5. Court (2014)

On the surface, ‘Court’ appears to be a courtroom drama chronicling the miscarriage of justice in the country. But its layers of human observation deepen as the story progresses. A folk singer is arrested amidst a performance for abetting the suicide of a sewage worker whose dead body is found in a manhole. The evidence? An inflammatory song which is said to have incited the action. As the ludicrous trial commences however, we stray away from the court and into the lives of the people involved – the judge, public prosecutor and the lawyer of the accused, whereas the actual case keeps getting the push due to delays which are just an excuse to suppress the activism of the accused and keep him in custody. ‘Court’ shall make you restless for days, mostly because in today’s nutsy world, it isn’t really an unrealistic scenario. A scary gawk at the byzantine ways of justice.

4. Natsamrat (2016)

Marathi theatre enjoys an illustrious reputation across the nation, perhaps even more than Marathi cinema. ‘Natasamrat’, with its virtuoso dramatic acting and sesquipedalian language seems more like an elaborate, sprawling play about a thespian being shown on screen than a film. Ganpat Ramchandra Belwalkar, adjudged ‘Natasamrat’ (The King Of Theatre) retires from the stage with pomp and show, but he cannot seem to leave the theatre behind as his blunt, brash persona, which was once his virtue, becomes his vice, when his own kin start to feel embarrassed by him. As his tragic Shakespearan characters catch up to him, his life unravels like ‘King Lear’. Nana Patekar’s insurmountable character study carries the film on his shoulders from the get-go and leaves the viewer in a pool of tears by the end. A riveting one-man show.

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3. Manoos (1939)

V. Shantaram has been hailed as one of the most prominent visionaries to have graced Indian cinema. His body of work in Hindi as well as Marathi is exemplary. At the peak of his career in the late 1930s and early 1940s, he made a flurry of brave and socially conscious films ahead of their time. ‘Manoos’ is based on a short story named ‘The Police Constable’. It features a policeman who falls in love with a prostitute named Maina he saves at a brothel. The excessive backlash he faces due to his attempts to include her in his life and rehabilitate her drives him into alcoholism, which buries Maina under guilt. Her inescapable past, in addition to guilt drive her to take extreme measures to sever her from the life of the goodhearted policeman. Their romance, as well as their climactic separation, has been handled with delicate poignancy, heightening the drama. A romance ahead of its time.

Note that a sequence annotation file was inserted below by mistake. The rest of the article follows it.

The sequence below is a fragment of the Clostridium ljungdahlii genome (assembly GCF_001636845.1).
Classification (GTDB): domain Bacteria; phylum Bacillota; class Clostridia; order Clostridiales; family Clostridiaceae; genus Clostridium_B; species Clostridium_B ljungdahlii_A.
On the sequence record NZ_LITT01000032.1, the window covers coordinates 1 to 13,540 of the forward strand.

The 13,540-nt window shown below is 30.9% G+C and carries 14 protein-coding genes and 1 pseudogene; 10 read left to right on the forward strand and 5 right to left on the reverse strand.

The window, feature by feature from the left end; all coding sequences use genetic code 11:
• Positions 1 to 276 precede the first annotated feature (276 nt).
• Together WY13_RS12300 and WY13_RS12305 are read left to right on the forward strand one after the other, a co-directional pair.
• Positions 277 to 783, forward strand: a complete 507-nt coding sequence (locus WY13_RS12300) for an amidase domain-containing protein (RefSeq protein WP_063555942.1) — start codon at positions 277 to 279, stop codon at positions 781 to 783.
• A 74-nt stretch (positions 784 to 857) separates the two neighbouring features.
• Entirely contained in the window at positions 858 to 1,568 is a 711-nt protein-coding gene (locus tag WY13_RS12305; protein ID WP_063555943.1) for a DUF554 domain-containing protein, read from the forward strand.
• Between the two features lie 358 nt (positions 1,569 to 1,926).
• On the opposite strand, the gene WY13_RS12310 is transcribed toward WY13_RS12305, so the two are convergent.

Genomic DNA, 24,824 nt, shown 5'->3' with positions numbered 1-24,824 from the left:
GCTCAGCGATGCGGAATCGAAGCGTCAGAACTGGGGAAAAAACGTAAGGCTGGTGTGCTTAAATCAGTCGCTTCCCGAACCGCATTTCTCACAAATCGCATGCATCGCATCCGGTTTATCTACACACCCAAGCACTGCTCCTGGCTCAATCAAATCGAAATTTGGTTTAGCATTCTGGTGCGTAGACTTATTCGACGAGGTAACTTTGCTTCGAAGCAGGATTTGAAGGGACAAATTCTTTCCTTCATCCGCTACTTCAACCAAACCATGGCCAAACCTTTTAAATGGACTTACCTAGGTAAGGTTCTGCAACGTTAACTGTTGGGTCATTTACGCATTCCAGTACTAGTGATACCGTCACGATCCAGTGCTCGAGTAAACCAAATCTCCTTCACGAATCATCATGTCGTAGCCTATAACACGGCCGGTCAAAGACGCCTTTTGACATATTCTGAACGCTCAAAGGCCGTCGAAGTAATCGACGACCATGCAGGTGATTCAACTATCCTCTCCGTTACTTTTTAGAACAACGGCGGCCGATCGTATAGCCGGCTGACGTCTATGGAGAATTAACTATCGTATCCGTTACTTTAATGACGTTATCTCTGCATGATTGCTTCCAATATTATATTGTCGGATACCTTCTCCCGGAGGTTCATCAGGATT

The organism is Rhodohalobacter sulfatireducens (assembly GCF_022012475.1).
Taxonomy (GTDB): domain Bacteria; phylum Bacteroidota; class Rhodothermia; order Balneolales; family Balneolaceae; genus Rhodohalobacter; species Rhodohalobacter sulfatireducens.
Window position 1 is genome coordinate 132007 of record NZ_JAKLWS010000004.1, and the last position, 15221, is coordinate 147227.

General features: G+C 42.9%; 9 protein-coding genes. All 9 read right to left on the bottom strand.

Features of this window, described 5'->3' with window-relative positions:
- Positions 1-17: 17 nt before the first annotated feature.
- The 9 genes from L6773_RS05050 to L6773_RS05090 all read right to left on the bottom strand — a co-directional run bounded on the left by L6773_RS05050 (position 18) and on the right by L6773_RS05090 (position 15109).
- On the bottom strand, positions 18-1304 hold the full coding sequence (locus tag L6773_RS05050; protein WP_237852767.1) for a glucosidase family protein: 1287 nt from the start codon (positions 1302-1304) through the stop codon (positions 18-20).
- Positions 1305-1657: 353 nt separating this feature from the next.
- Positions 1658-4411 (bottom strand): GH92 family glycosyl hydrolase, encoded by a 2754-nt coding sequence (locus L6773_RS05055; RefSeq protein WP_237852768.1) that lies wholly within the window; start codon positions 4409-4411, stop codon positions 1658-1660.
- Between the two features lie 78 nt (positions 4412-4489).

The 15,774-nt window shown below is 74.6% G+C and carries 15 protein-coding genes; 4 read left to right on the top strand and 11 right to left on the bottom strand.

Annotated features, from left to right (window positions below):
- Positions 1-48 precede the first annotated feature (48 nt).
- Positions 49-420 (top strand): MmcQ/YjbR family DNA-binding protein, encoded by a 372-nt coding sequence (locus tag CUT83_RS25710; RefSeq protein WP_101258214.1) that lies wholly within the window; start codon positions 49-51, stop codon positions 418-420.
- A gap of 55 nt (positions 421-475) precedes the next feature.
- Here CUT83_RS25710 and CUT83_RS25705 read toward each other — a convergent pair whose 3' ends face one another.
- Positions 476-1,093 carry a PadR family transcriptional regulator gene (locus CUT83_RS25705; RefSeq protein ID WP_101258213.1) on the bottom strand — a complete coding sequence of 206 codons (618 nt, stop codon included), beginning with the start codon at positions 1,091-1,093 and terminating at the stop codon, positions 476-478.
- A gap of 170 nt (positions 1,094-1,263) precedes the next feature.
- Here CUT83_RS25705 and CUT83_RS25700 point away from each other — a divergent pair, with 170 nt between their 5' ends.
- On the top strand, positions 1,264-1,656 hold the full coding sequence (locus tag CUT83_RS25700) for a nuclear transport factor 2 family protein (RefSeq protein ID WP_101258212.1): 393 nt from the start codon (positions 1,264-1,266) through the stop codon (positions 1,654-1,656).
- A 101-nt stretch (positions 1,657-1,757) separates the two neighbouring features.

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2. Shwaas (2004)

‘Shwaas’ is the story of a 6-year old kid named Parshya who suffers from a rare eye cancer, which necessitates the removal of his eyes to save his eyesight, and how his grandfather copes with this. An emotionally sentient film, it takes a long look at the sentiments of both its characters, as well as those of the medical personnel who have to deliver this inevitable news to the family. Although dealing with a subject so gloomy, there is something reassuring and hopeful about it – maybe it is the emphasis given by the grandpa to ensure his grandson enjoys his eyesight while it lasts, maybe it is the positive light in which the doctors and nurses are shown or maybe it’s just the final shot of Parshya returning to his village, smiling and waving. The optimism of ‘Shwaas’ stays with you long after you’ve soaked it in. The beginning of the ‘Marathi New Wave’.

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1. Pinjra (1972)

The ultimate musical extravaganza, the ultimate tamasha drama, the ultimate Marathi film. Like V. Shantaram’s entire body of work, his final film ‘Pinjra’ pushes the envelope by showing a liaison between a stoic schoolteacher and a tamashewali which end up taking up both their lives. The film is a loose adaptation of the first major German sound film ‘Der Blaue Engel’. An era-defining musical score aided by the dancing prowess of leading lady Sandhya, the first-ever use of colour in Marathi cinema and its touching, tragic story of forbidden love garnered the film a run of an unprecedented 134 weeks at the Prabhat Talkies and a National Award in tow. The charm if the film remains fresh to the day, as proven by the success of its digitally remastered version released in 2016. A timeless classic.